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After death of 23 lions in Gir reserve, concerns about virus that killed 1,000 Tanzania lions

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Ahmedabad, Oct 2: As many as 23 lions have died in Gujarat's Gir forest since September 12, sending shockwaves through the only abode of Asiatic lions in the world.

Playful Asiatic Lions. PTI file photo

Government authorities have attributed the deaths to infighting and viral infection, prompting the State to bring in experts from Indian Veterinary Research Institute, Bareilly, and Delhi zoo.

Gir Lion deaths: Is it time to find a second home for Asiatic lions?Gir Lion deaths: Is it time to find a second home for Asiatic lions?

According to the State forest department, 11 lions died between September 12 and 19 in Gir's Dalkhania and Jasadhar range. Of those 11 lions, carcasses of seven were found in the forest area, while four died during treatment.

Mystery fever blamed

Examination of blood samples sent to the National Institute of Virology in Pune has revealed at least four of the lions died to a viral infection, the Forest Department said. Around 10 other lions died due infections spread by tick bites.

The revelation that four of the 21 Gir lions died due to a virus infection is significant as up until now the Forest Department had mostly blamed infighting for the unusual string of deaths. The Forest Department did not name the virus nor has it completely discounted its earlier infighting theory.

11 lions found dead in Gir forest in 10 days, forest officials suspect infighting11 lions found dead in Gir forest in 10 days, forest officials suspect infighting

However, the Gujarat government, as an emergency measure, has requisitioned special medication from the United States of America to combat the viral infection. The government has also sought help from wildlife experts across the country.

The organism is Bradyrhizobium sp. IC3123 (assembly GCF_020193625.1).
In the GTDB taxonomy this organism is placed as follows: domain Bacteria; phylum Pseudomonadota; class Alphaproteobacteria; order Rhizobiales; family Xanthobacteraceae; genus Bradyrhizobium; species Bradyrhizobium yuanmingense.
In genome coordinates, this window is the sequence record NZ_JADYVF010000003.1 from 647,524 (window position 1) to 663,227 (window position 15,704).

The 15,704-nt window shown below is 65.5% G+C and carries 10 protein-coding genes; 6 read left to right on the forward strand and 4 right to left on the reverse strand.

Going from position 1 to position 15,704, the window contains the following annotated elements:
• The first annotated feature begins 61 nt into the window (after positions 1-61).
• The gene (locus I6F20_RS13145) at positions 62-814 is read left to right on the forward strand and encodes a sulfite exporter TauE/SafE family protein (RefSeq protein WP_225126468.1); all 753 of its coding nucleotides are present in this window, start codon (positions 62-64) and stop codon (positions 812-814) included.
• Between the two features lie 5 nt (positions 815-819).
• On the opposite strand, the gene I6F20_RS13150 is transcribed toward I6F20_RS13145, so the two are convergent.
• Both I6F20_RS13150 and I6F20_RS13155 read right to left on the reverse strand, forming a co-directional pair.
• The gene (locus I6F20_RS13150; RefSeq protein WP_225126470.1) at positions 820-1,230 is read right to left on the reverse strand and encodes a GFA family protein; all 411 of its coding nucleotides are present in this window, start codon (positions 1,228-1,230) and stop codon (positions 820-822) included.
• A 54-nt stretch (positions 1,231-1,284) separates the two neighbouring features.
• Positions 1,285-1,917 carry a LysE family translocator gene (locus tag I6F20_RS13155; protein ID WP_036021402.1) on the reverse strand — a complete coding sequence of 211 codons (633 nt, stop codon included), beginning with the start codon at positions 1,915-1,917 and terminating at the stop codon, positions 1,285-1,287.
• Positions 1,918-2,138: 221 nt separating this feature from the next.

The confirmation that a virus killed at least four lions at the Gir sanctuary also comes amid worries of an outbreak of the canine distemper virus (CDV). CDV is a deadly, contagious viral disease seen among a number of wild as well as domestic animals.

Concerns over Tanzania virus

In 1994, an outbreak of CDV - which can spread from dogs in the wild - killed around 1,000 lions in Tanzania's Serengeti National Park.

While six of the latest 10 deaths were from a parasitic infection caused by ticks, the four CDV deaths have prompted authorities to run further tests on the 11 lions that died last month, according to D.T. Vasavada, Gujarat's chief conservator of forests told AFP.

"A team of experts is working to ascertain the reason for the viral infection. Since all 21 lions have died in one Sarasiya grassland, it is a matter of concern," Vasavada added.

Local officials said another 31 lions from the same part of the sanctuary are being kept under medical observation, though they have not shown any signs of illness so far.

According to the last count in 2015, there were 521 Asiatic lions in the Gir sanctuary, which is spread over 1,400 square kilometres (850 square miles).

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